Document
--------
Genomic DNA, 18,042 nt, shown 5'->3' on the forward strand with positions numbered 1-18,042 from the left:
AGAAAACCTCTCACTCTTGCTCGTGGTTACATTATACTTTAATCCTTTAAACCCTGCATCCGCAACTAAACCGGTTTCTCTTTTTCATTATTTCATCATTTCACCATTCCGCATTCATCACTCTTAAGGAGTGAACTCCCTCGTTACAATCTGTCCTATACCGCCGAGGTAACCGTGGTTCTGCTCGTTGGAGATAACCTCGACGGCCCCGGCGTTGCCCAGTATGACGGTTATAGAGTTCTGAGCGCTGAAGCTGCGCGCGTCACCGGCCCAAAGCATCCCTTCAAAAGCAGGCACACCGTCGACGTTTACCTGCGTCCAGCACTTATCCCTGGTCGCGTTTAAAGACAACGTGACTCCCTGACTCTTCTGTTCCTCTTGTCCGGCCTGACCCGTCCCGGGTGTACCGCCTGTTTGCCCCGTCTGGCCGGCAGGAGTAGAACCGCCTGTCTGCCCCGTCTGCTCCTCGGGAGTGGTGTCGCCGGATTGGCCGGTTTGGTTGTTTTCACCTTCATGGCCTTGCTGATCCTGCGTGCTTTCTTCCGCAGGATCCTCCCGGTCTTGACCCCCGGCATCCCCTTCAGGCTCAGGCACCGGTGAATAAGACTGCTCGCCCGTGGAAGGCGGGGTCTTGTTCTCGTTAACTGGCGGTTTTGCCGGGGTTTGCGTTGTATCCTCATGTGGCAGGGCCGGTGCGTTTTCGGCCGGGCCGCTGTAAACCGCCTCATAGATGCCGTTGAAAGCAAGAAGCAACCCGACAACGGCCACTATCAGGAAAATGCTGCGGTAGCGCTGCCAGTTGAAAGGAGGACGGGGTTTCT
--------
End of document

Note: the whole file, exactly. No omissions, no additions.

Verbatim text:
Genomic DNA, 18,042 nt, shown 5'->3' on the forward strand with positions numbered 1-18,042 from the left:
AGAAAACCTCTCACTCTTGCTCGTGGTTACATTATACTTTAATCCTTTAAACCCTGCATCCGCAACTAAACCGGTTTCTCTTTTTCATTATTTCATCATTTCACCATTCCGCATTCATCACTCTTAAGGAGTGAACTCCCTCGTTACAATCTGTCCTATACCGCCGAGGTAACCGTGGTTCTGCTCGTTGGAGATAACCTCGACGGCCCCGGCGTTGCCCAGTATGACGGTTATAGAGTTCTGAGCGCTGAAGCTGCGCGCGTCACCGGCCCAAAGCATCCCTTCAAAAGCAGGCACACCGTCGACGTTTACCTGCGTCCAGCACTTATCCCTGGTCGCGTTTAAAGACAACGTGACTCCCTGACTCTTCTGTTCCTCTTGTCCGGCCTGACCCGTCCCGGGTGTACCGCCTGTTTGCCCCGTCTGGCCGGCAGGAGTAGAACCGCCTGTCTGCCCCGTCTGCTCCTCGGGAGTGGTGTCGCCGGATTGGCCGGTTTGGTTGTTTTCACCTTCATGGCCTTGCTGATCCTGCGTGCTTTCTTCCGCAGGATCCTCCCGGTCTTGACCCCCGGCATCCCCTTCAGGCTCAGGCACCGGTGAATAAGACTGCTCGCCCGTGGAAGGCGGGGTCTTGTTCTCGTTAACTGGCGGTTTTGCCGGGGTTTGCGTTGTATCCTCATGTGGCAGGGCCGGTGCGTTTTCGGCCGGGCCGCTGTAAACCGCCTCATAGATGCCGTTGAAAGCAAGAAGCAACCCGACAACGGCCACTATCAGGAAAATGCTGCGGTAGCGCTGCCAGTTGAAAGGAGGACGGGGTTTCT